World Cup 2014: Microsoft’s AI Digital Assistant Cortana Predicts Final Match Will Be Between Germany & Argentina
By Vittorio Hernandez | July 10, 2014 8:57 AM EST
Nelly, the Elephant proved she was a better oracle than Big Head, the Loggerhead Turtle, when she correctly predicted that Germany would win over Brazil in the World Cup semi-finals game on Wednesday.
Germany's Mueller celebrates scoring his team's third goal, his second goal for the match, against Portugal during their 2014 World Cup Group G soccer match at the Fonte Nova arena in Salvador
However, would you still rely on an animal's prediction which team would be the champion or would you rather tap electronic technology?
For those who prefer high-tech, you can try Microsoft's Artificial Intelligence digital assistant Cortana who reportedly has correctly forecast the result of every match in the ongoing World Cup 2014 games in Brazil.
The Telegraph reports that Cortana picked Germany over Brazil and is favouring Argentina to win over The Netherland in the semi-finals to leave the German and Argentinean booters for the finals face off on Sunday, July 13.
Cortana bases its forecast on data from Microsoft's Bing search engine which is updated since June 12, the start of the FIFA soccer games. It uses predictive models that assess the strength of reach team using several factors such as past win or loss, record in qualification matches and other global competitions and margin of victory in those games.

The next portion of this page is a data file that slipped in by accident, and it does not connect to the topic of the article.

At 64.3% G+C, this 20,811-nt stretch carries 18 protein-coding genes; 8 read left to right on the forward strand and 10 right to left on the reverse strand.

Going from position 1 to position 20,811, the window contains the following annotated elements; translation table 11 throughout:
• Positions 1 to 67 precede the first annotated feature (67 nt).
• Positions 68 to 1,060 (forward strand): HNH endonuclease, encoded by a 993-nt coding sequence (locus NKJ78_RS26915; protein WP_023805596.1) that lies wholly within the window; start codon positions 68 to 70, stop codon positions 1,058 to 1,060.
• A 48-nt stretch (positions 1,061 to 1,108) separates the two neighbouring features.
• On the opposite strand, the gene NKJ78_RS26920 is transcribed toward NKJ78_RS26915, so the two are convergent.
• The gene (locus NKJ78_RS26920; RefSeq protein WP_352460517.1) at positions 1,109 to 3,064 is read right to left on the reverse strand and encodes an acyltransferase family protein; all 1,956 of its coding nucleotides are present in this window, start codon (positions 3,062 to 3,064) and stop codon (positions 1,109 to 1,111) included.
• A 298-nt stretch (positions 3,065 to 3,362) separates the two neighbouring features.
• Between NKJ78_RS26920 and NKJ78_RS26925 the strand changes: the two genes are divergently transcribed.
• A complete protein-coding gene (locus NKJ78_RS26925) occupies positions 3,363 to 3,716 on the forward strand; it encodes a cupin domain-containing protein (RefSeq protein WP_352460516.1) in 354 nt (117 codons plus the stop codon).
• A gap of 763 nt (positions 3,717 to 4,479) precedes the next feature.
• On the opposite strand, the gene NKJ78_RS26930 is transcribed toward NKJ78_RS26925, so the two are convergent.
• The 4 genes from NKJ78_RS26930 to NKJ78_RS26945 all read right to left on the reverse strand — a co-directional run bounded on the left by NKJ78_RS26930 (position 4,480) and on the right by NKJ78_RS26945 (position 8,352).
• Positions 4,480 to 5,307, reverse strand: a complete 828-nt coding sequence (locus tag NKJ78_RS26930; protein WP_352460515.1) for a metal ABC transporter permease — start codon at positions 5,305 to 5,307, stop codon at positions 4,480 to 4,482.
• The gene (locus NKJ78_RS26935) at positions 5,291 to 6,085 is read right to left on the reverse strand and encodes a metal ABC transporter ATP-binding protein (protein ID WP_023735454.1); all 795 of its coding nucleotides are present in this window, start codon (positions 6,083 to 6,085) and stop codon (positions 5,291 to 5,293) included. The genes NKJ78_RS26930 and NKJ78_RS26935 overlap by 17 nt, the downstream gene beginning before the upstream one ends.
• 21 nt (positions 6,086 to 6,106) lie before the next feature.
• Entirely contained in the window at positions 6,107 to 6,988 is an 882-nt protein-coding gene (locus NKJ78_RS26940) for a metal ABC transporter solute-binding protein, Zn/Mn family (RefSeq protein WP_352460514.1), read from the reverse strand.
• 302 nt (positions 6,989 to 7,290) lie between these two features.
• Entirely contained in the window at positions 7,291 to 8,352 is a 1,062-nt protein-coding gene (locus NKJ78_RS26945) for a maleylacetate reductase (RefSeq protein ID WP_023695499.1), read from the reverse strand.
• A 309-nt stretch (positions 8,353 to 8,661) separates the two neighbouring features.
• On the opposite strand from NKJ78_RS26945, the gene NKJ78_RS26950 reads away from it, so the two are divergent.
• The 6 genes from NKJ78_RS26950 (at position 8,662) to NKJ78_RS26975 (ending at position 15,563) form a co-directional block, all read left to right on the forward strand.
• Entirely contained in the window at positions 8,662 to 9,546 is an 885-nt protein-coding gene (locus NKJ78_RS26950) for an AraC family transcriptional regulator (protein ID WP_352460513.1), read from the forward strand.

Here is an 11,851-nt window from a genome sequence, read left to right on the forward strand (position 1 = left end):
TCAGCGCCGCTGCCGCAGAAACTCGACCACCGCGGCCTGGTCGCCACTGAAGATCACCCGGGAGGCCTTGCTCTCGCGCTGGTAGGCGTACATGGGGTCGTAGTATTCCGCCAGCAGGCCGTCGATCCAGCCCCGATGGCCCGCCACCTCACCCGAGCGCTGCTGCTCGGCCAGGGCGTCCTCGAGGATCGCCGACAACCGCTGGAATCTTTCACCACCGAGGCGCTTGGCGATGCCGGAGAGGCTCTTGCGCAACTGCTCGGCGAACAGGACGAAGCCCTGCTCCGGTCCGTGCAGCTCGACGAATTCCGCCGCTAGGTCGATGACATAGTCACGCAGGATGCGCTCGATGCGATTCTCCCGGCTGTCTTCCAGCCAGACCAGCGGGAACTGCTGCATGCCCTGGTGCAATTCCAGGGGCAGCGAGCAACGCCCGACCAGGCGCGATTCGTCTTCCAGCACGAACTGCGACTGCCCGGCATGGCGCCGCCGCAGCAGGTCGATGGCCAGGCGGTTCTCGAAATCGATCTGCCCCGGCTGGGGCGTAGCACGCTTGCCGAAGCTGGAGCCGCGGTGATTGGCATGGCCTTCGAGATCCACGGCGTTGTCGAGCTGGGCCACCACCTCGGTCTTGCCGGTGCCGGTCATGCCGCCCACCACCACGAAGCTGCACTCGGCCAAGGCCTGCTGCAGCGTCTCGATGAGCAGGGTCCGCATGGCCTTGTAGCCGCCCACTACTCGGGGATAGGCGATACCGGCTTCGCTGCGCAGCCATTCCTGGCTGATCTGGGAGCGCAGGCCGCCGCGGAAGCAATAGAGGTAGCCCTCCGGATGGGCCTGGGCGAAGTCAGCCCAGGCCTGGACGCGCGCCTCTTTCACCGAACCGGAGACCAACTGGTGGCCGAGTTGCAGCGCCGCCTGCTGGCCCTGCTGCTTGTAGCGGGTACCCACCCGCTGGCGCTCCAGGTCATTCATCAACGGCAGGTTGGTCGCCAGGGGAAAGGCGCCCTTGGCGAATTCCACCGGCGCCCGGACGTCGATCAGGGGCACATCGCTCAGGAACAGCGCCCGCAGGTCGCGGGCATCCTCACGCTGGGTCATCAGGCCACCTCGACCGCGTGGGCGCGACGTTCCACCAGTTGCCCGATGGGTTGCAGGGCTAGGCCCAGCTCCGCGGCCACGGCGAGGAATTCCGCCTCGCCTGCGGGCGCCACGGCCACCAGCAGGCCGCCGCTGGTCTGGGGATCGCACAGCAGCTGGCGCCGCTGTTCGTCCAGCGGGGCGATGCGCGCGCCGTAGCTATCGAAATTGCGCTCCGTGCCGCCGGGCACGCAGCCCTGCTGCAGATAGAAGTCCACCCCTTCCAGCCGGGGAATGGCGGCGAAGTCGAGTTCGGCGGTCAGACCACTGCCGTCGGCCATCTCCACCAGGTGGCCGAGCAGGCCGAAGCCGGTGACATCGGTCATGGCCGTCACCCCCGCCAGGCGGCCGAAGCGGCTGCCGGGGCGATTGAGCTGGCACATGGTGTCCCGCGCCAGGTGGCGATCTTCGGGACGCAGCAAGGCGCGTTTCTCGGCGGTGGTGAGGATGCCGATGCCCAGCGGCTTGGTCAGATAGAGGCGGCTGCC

It likewise factors in things that would give a team advantage such as the home field for the Brazilian team, nearness of home country for the South American delegations, playing surface and game-time weather conditions. Also considered are the fans' bets.
Google said it foresaw that Germany had a 59 per cent chance to beat Brazil and Argentina has a higher 61 per cent chance to win over The Netherlands. In the Round of 16, Google had a perfect eight out of eight record in accuracy of prediction, but in the quarter final it erred in predicting a France win over Germany, giving the search engine giant an 11/12 record.
Google uses touch-by-touch data from Opta which had covered past World Cup games where the athletes competed to study how behaviour in past games affects performance in future matches. It also included a power ranking developed by BigQuery engineer Jordan Tigani and admittedly a subjective judgment of support for teams as measured by enthusiasm of followers and number of fans who went to Brazil to root for their national teams.
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